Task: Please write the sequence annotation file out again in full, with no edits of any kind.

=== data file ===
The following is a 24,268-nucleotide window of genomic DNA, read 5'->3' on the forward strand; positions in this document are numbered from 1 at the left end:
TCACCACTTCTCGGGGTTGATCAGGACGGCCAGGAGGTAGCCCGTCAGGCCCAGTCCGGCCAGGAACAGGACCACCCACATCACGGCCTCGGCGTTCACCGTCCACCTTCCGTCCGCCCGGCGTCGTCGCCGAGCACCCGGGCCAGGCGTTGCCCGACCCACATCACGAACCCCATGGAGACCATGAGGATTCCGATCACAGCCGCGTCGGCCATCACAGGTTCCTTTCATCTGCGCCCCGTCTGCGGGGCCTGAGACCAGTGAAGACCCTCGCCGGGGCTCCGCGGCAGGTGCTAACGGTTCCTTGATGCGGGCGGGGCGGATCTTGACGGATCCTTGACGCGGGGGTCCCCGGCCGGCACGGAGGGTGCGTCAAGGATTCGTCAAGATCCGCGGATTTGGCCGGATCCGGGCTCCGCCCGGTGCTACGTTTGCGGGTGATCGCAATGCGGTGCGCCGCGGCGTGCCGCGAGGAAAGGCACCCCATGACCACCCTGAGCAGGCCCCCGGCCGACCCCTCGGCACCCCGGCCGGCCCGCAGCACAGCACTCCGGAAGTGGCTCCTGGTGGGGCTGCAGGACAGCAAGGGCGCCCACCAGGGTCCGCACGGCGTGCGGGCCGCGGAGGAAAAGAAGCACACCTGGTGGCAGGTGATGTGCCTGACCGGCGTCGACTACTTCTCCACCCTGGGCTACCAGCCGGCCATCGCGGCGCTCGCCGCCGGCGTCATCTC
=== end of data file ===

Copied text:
The following is a 24,268-nucleotide window of genomic DNA, read 5'->3' on the forward strand; positions in this document are numbered from 1 at the left end:
TCACCACTTCTCGGGGTTGATCAGGACGGCCAGGAGGTAGCCCGTCAGGCCCAGTCCGGCCAGGAACAGGACCACCCACATCACGGCCTCGGCGTTCACCGTCCACCTTCCGTCCGCCCGGCGTCGTCGCCGAGCACCCGGGCCAGGCGTTGCCCGACCCACATCACGAACCCCATGGAGACCATGAGGATTCCGATCACAGCCGCGTCGGCCATCACAGGTTCCTTTCATCTGCGCCCCGTCTGCGGGGCCTGAGACCAGTGAAGACCCTCGCCGGGGCTCCGCGGCAGGTGCTAACGGTTCCTTGATGCGGGCGGGGCGGATCTTGACGGATCCTTGACGCGGGGGTCCCCGGCCGGCACGGAGGGTGCGTCAAGGATTCGTCAAGATCCGCGGATTTGGCCGGATCCGGGCTCCGCCCGGTGCTACGTTTGCGGGTGATCGCAATGCGGTGCGCCGCGGCGTGCCGCGAGGAAAGGCACCCCATGACCACCCTGAGCAGGCCCCCGGCCGACCCCTCGGCACCCCGGCCGGCCCGCAGCACAGCACTCCGGAAGTGGCTCCTGGTGGGGCTGCAGGACAGCAAGGGCGCCCACCAGGGTCCGCACGGCGTGCGGGCCGCGGAGGAAAAGAAGCACACCTGGTGGCAGGTGATGTGCCTGACCGGCGTCGACTACTTCTCCACCCTGGGCTACCAGCCGGCCATCGCGGCGCTCGCCGCCGGCGTCATCTC